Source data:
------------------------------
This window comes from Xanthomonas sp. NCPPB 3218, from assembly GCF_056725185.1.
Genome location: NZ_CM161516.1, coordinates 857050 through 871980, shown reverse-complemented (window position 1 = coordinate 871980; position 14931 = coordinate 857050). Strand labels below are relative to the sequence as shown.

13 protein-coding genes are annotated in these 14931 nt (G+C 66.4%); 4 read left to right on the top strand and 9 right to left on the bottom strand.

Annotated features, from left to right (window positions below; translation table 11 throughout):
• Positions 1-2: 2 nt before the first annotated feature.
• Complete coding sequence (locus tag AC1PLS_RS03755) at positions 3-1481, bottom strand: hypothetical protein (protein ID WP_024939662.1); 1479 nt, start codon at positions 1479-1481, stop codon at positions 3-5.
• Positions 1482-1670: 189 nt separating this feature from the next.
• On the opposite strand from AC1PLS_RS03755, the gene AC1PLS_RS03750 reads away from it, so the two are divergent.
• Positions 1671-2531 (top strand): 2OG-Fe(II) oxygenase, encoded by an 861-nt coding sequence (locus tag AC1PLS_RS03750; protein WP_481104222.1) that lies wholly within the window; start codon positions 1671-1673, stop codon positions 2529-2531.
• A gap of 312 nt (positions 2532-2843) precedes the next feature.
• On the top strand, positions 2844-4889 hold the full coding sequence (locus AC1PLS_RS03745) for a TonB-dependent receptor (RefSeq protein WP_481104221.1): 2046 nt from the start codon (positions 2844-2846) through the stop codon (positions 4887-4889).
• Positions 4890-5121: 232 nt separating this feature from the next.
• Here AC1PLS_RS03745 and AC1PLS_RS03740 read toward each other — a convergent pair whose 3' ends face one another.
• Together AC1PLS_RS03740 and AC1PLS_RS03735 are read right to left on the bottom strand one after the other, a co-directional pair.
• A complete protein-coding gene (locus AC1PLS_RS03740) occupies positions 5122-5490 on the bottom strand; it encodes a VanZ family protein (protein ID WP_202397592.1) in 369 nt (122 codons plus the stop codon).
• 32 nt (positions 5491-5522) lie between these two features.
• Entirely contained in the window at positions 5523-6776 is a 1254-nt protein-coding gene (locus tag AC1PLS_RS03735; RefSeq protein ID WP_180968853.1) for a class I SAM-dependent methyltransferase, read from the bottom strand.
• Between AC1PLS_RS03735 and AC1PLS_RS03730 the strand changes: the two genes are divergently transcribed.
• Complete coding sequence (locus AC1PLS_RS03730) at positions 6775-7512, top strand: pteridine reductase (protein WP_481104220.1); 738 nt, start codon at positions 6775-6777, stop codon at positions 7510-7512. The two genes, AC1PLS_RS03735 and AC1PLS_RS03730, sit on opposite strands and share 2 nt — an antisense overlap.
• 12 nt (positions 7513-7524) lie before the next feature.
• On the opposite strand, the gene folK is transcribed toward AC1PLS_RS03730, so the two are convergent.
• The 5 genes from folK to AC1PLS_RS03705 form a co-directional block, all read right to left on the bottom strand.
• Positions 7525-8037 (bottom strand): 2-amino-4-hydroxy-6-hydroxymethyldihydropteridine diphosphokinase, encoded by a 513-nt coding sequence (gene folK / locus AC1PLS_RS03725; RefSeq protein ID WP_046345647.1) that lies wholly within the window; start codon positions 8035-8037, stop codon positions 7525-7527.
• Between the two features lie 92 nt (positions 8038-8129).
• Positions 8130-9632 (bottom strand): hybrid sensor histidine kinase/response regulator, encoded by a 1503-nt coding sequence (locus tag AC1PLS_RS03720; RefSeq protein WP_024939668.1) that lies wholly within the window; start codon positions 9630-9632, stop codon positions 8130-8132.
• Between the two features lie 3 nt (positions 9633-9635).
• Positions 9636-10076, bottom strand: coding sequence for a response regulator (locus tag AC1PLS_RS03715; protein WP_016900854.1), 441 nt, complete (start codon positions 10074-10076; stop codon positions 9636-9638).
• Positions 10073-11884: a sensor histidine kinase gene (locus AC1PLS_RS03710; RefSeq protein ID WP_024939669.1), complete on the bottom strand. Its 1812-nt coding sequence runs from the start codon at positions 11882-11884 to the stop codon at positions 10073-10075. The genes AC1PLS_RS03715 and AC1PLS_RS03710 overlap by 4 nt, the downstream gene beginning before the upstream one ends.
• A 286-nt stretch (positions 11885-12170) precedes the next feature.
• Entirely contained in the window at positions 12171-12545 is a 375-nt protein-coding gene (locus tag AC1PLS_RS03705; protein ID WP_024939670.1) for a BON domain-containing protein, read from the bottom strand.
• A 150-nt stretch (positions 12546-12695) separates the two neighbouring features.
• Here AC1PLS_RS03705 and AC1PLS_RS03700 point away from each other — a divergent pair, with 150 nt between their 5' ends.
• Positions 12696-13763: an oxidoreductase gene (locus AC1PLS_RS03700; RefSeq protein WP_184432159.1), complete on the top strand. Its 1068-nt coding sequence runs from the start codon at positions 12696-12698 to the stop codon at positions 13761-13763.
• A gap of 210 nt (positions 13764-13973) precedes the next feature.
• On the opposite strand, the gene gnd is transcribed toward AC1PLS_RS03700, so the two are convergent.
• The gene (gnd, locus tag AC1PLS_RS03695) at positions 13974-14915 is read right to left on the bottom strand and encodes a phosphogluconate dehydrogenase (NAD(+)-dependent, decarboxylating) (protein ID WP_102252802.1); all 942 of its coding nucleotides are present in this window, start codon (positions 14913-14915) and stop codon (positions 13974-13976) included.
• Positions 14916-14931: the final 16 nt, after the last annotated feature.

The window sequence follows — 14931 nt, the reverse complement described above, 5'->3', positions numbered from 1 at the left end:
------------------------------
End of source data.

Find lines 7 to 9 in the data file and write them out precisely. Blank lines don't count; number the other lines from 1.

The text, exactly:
• Positions 1482-1670: 189 nt separating this feature from the next.
• On the opposite strand from AC1PLS_RS03755, the gene AC1PLS_RS03750 reads away from it, so the two are divergent.
• Positions 1671-2531 (top strand): 2OG-Fe(II) oxygenase, encoded by an 861-nt coding sequence (locus tag AC1PLS_RS03750; protein WP_481104222.1) that lies wholly within the window; start codon positions 1671-1673, stop codon positions 2529-2531.